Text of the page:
As the end of the year approaches, people often feel the need to reflect on the achievements but also the trials and tribulations of the old year: what did I do wrong? What did I do right? Has this been a successful year? Have I grown as a person? Have I grown professionally? A lot of questions that intrigue us come December…and they get even more intriguing if you are from Japan; it is common knowledge that work accomplishments are highly valued in the country. However, once they’ve done some pondering, it is time to forget all the bad stuff and have a wild celebration called bonenkai.
It is usually work colleagues, college classmates and friends have a bonenkai party (so virtually everyone in Japan). Its purpose is to wash away the regrets of the old year (possibly with a lot of beer) and start with a clean slate. (Although bonenkai is not a part of the shogatsu celebrations that last until 3 January.) The tradition of bonenkai dates back to the 16th century, when honouring the old year with a feast became a habit of the ruling class.
Well, let’s be honest: bonenkai is really about drinking and a little bit of eating too (since you have to be able to handle drinking for a long time.) Playing games like bingo is also common, but bonenkai is more about getting to know each other by talking, even to your boss or supervisor; given the natural reservedness of the Japanese and their obsession with hierarchy and politeness, drinking alcohol is the dream ticket to leave this all behind. Bureiko is the term for letting your hair down, and it happens a lot at bonenkai parties! The other good thing is that whatever goes down at the bonenkai will be a faint memory come Monday, and no one will ever bring up the awkward moments.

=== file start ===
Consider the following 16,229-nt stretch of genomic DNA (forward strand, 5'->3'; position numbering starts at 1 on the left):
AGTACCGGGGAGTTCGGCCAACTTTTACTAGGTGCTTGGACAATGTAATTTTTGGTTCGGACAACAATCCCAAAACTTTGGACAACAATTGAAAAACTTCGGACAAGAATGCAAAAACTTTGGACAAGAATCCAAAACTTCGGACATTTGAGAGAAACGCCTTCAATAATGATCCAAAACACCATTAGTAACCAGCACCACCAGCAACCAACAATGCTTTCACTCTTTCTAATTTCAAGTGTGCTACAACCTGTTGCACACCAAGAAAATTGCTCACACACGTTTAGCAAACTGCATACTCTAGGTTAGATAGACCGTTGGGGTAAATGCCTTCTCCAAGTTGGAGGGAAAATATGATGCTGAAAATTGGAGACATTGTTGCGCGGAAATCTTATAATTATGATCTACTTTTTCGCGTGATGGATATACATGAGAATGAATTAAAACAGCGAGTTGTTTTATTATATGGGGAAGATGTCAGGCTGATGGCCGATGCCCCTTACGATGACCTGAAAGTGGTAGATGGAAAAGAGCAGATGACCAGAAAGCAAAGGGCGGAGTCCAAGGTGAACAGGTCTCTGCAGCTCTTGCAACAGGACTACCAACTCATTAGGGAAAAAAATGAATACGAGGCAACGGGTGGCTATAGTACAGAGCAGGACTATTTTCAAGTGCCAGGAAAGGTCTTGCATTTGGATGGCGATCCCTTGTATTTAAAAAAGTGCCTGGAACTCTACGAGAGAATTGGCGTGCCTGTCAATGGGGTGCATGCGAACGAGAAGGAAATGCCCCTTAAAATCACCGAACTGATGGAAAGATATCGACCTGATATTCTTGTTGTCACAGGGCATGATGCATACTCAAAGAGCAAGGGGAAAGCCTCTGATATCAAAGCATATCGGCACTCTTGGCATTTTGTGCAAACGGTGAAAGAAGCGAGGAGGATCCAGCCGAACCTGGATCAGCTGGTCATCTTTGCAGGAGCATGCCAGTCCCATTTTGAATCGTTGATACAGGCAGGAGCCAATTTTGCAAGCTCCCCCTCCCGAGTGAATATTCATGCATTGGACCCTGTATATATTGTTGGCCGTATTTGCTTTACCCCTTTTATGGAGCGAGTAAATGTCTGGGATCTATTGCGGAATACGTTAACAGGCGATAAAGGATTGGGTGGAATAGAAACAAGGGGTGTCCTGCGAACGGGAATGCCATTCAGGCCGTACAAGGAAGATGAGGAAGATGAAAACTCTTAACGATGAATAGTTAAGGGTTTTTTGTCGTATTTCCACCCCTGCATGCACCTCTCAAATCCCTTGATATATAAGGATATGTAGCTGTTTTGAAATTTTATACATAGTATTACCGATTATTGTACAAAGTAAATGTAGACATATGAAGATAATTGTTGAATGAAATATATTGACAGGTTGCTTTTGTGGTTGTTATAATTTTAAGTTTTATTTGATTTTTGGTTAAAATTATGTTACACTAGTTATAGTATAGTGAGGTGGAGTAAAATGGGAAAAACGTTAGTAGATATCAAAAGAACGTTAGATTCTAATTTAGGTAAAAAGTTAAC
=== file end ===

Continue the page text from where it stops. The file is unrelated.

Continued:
These parties are usually held in izakayas, casual Japanese pubs where food is served. Of course they are all booked through December, so sometimes companies decide to have the bonenkai at the office: it is cheaper this way. However, izakayas are more convenient and most of the time there is a nomihodai offer which means all-you-can-drink (and eat) for a certain amount of money. The most popular food choices are nabemono, karaage and yakitori variations, washed down with gallons of beer and sake.
December is the month of bonenkai parties and it is always a Friday or Saturday so that you don’t have to go to work the next day in case you drink too much (which you most probably will).
Sushi Sei, the Japanese restaurant awaits its customers with neat and elegant surroundings in the heart of Óbuda. Taste our traditional and modern Japanese meals made from the best of ingredients and with the highest of expertise! Sushi Sei is the ideal venue for family gatherings, cheering with our friends or business meetings. Book a table now, or ask for delivery to indulge in your favourite Japanese dishes at home!